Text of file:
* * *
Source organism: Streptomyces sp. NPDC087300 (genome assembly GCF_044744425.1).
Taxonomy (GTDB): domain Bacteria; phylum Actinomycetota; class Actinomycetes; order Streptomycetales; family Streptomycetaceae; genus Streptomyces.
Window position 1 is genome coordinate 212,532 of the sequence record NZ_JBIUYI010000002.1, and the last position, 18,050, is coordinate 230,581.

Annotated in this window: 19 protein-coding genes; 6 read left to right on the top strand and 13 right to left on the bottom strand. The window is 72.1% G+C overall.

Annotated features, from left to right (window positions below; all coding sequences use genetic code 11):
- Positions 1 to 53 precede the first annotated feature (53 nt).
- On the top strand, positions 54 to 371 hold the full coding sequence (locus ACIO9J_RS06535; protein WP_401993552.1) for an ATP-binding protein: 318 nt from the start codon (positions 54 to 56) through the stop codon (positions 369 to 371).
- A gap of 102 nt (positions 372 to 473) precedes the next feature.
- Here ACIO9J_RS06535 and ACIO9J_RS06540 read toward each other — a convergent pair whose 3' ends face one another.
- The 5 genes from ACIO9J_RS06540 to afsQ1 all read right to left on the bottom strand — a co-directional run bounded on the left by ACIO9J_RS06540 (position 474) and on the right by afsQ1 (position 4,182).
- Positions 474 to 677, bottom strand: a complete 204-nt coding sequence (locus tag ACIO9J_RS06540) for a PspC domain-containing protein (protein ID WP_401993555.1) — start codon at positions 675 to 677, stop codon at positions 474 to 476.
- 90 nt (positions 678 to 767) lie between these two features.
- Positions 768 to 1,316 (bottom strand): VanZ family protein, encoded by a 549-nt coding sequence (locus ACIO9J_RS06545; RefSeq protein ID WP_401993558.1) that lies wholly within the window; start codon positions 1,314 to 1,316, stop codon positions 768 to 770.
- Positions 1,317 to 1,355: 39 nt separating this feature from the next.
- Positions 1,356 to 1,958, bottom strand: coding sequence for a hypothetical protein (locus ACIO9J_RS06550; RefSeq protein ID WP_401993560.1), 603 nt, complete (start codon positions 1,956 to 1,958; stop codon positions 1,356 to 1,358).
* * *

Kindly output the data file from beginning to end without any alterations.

Source organism: Streptomyces sp. NPDC087300 (genome assembly GCF_044744425.1).
Taxonomy (GTDB): domain Bacteria; phylum Actinomycetota; class Actinomycetes; order Streptomycetales; family Streptomycetaceae; genus Streptomyces.
Window position 1 is genome coordinate 212,532 of the sequence record NZ_JBIUYI010000002.1, and the last position, 18,050, is coordinate 230,581.

Annotated in this window: 19 protein-coding genes; 6 read left to right on the top strand and 13 right to left on the bottom strand. The window is 72.1% G+C overall.

Annotated features, from left to right (window positions below; all coding sequences use genetic code 11):
- Positions 1 to 53 precede the first annotated feature (53 nt).
- On the top strand, positions 54 to 371 hold the full coding sequence (locus ACIO9J_RS06535; protein WP_401993552.1) for an ATP-binding protein: 318 nt from the start codon (positions 54 to 56) through the stop codon (positions 369 to 371).
- A gap of 102 nt (positions 372 to 473) precedes the next feature.
- Here ACIO9J_RS06535 and ACIO9J_RS06540 read toward each other — a convergent pair whose 3' ends face one another.
- The 5 genes from ACIO9J_RS06540 to afsQ1 all read right to left on the bottom strand — a co-directional run bounded on the left by ACIO9J_RS06540 (position 474) and on the right by afsQ1 (position 4,182).
- Positions 474 to 677, bottom strand: a complete 204-nt coding sequence (locus tag ACIO9J_RS06540) for a PspC domain-containing protein (protein ID WP_401993555.1) — start codon at positions 675 to 677, stop codon at positions 474 to 476.
- 90 nt (positions 678 to 767) lie between these two features.
- Positions 768 to 1,316 (bottom strand): VanZ family protein, encoded by a 549-nt coding sequence (locus ACIO9J_RS06545; RefSeq protein ID WP_401993558.1) that lies wholly within the window; start codon positions 1,314 to 1,316, stop codon positions 768 to 770.
- Positions 1,317 to 1,355: 39 nt separating this feature from the next.
- Positions 1,356 to 1,958, bottom strand: coding sequence for a hypothetical protein (locus ACIO9J_RS06550; RefSeq protein ID WP_401993560.1), 603 nt, complete (start codon positions 1,956 to 1,958; stop codon positions 1,356 to 1,358).